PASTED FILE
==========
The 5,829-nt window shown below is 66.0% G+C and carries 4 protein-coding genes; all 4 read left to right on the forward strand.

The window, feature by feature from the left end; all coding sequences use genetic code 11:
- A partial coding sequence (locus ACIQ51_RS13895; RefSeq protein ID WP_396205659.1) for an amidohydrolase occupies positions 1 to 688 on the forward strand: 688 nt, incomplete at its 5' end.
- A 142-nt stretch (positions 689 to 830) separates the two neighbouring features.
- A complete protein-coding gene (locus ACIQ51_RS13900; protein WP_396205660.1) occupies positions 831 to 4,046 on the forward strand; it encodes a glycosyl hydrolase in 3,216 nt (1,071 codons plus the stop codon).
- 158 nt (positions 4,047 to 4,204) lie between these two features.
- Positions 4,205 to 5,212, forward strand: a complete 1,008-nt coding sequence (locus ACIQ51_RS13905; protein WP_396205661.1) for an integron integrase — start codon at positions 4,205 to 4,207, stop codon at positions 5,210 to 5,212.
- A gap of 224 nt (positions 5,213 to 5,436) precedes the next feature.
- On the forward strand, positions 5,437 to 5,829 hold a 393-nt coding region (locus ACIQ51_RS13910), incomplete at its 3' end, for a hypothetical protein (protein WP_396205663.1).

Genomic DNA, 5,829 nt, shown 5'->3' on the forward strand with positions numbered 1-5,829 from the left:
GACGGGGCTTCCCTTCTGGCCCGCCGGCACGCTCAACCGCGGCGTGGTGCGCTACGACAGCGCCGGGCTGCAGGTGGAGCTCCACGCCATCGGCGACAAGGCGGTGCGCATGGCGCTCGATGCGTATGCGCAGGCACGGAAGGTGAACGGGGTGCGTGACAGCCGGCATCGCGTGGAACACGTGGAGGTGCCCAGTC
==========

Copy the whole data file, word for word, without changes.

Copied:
The 5,829-nt window shown below is 66.0% G+C and carries 4 protein-coding genes; all 4 read left to right on the forward strand.

The window, feature by feature from the left end; all coding sequences use genetic code 11:
- A partial coding sequence (locus ACIQ51_RS13895; RefSeq protein ID WP_396205659.1) for an amidohydrolase occupies positions 1 to 688 on the forward strand: 688 nt, incomplete at its 5' end.
- A 142-nt stretch (positions 689 to 830) separates the two neighbouring features.
- A complete protein-coding gene (locus ACIQ51_RS13900; protein WP_396205660.1) occupies positions 831 to 4,046 on the forward strand; it encodes a glycosyl hydrolase in 3,216 nt (1,071 codons plus the stop codon).
- 158 nt (positions 4,047 to 4,204) lie between these two features.
- Positions 4,205 to 5,212, forward strand: a complete 1,008-nt coding sequence (locus ACIQ51_RS13905; protein WP_396205661.1) for an integron integrase — start codon at positions 4,205 to 4,207, stop codon at positions 5,210 to 5,212.
- A gap of 224 nt (positions 5,213 to 5,436) precedes the next feature.
- On the forward strand, positions 5,437 to 5,829 hold a 393-nt coding region (locus ACIQ51_RS13910), incomplete at its 3' end, for a hypothetical protein (protein WP_396205663.1).

Genomic DNA, 5,829 nt, shown 5'->3' on the forward strand with positions numbered 1-5,829 from the left:
GACGGGGCTTCCCTTCTGGCCCGCCGGCACGCTCAACCGCGGCGTGGTGCGCTACGACAGCGCCGGGCTGCAGGTGGAGCTCCACGCCATCGGCGACAAGGCGGTGCGCATGGCGCTCGATGCGTATGCGCAGGCACGGAAGGTGAACGGGGTGCGTGACAGCCGGCATCGCGTGGAACACGTGGAGGTGCCCAGTC